It’s located closer to an area of shopping and dining (aka livelier) area than Mezzanine, and also has an excellent beachfront, set with shaded daybeds.

 

A photo posted by Alice Dubin (@alicedubin) on

A video posted by Alice Dubin (@alicedubin) on

We also enjoyed the restaurant there, where booths on multiple levels have a hemisphere shape, perfect for assembling large groups while gazing out at the sea.

 

A photo posted by Alice Dubin (@alicedubin) on

 

Beyond those three, now more than ever before, Tulum has scores of similar lodging options. Unlike, say, Punta Mita (ahem, fabulously dripping with luxury galore), Tulum remains a mostly affordable place to stay and eat — whether or not it can still claim the cachet of being un- or under-discovered.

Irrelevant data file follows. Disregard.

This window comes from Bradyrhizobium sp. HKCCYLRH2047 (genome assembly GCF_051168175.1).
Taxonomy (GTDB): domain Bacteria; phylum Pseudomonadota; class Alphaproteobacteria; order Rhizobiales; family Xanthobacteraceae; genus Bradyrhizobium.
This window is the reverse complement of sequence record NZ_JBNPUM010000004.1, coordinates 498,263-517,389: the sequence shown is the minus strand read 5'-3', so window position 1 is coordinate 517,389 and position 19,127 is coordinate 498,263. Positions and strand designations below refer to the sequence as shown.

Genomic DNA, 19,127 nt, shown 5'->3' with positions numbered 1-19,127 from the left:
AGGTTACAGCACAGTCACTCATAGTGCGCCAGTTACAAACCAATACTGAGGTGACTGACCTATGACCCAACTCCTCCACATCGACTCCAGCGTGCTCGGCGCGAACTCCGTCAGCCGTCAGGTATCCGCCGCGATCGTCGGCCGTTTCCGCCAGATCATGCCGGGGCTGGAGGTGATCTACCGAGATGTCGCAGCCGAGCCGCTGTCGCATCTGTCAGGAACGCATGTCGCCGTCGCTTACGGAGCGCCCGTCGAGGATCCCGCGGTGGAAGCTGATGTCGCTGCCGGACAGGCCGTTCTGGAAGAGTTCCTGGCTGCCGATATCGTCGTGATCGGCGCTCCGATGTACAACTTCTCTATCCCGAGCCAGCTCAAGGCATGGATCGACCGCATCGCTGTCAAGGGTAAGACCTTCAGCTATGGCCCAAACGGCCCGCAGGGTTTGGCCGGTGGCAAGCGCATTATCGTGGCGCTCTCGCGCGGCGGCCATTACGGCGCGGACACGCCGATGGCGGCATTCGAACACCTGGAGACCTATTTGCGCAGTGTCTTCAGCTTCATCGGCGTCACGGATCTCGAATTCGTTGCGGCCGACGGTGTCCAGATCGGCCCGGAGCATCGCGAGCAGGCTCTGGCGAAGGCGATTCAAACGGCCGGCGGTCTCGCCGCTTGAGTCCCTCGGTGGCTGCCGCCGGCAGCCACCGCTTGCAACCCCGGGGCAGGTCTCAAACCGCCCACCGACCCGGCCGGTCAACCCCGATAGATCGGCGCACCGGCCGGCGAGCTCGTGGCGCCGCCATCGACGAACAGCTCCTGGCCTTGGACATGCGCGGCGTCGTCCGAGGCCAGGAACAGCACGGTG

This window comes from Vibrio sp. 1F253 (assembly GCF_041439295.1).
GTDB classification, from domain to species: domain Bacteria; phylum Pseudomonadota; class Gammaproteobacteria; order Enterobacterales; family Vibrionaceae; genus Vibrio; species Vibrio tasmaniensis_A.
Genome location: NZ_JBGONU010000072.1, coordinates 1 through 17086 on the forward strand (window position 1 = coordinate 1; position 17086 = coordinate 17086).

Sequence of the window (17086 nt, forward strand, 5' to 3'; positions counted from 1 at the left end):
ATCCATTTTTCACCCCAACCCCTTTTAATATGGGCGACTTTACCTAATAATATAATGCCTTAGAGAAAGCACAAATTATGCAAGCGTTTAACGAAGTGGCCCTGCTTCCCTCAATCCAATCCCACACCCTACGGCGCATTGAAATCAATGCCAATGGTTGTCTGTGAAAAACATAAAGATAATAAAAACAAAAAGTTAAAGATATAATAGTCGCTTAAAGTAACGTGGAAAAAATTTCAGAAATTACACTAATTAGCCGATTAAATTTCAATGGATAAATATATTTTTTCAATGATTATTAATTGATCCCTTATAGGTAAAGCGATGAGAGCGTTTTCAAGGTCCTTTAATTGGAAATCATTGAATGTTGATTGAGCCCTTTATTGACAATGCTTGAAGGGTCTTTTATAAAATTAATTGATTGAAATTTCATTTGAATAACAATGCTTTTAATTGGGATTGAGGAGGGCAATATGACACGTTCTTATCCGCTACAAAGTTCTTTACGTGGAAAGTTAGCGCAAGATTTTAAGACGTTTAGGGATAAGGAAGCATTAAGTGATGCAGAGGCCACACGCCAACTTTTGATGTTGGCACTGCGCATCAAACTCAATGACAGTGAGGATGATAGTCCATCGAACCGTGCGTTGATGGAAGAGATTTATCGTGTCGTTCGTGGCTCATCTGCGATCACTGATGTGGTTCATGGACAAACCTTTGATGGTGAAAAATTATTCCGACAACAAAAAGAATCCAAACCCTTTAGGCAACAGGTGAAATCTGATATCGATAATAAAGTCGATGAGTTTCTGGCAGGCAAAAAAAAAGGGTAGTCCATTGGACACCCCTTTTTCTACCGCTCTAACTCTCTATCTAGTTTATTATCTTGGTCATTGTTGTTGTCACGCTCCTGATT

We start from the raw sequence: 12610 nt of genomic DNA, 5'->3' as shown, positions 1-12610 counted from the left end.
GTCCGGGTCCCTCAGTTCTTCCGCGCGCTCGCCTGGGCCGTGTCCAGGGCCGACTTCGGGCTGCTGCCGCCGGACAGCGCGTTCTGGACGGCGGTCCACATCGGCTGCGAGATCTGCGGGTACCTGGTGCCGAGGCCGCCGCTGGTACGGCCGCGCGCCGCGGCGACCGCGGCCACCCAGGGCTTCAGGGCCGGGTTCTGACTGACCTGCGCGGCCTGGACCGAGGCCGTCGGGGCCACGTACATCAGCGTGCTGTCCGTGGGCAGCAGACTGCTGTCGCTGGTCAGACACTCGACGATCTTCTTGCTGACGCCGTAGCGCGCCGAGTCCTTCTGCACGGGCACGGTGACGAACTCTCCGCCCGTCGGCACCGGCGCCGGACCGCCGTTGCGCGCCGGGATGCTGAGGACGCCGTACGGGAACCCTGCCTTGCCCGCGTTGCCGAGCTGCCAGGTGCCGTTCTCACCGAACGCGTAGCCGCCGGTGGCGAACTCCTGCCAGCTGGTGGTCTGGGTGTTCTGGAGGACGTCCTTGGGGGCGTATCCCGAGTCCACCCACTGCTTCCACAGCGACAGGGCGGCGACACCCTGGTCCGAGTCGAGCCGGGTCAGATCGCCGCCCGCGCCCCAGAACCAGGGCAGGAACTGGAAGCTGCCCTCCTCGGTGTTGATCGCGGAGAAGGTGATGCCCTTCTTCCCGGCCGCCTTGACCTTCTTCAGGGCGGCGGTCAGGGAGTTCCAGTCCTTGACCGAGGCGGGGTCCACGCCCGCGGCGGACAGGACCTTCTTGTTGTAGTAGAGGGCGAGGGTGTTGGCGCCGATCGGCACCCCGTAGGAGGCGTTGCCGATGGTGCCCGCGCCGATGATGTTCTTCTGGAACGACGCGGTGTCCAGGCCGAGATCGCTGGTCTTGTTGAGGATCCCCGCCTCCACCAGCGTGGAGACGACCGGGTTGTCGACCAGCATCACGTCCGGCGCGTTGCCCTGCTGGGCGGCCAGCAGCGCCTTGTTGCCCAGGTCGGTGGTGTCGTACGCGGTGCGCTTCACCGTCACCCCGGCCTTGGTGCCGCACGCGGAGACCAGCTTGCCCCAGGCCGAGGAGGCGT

Stay tuned for upcoming posts detailing more of our Tulum and Yucatán adventures!

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1 Comment

  • Reply Yucatán Peninsula Road Trip Blog: A Template for Perfect Adventure June 15, 2015 at 6:02 pm

    […] Just back from Tulum for the first time since 2008, I have been reflecting on the ways in which the little city on Mexico’s Yucatán peninsula has changed — that much-discussed evolution of Tulum from sleepy beach town to New York trend-story fodder. […]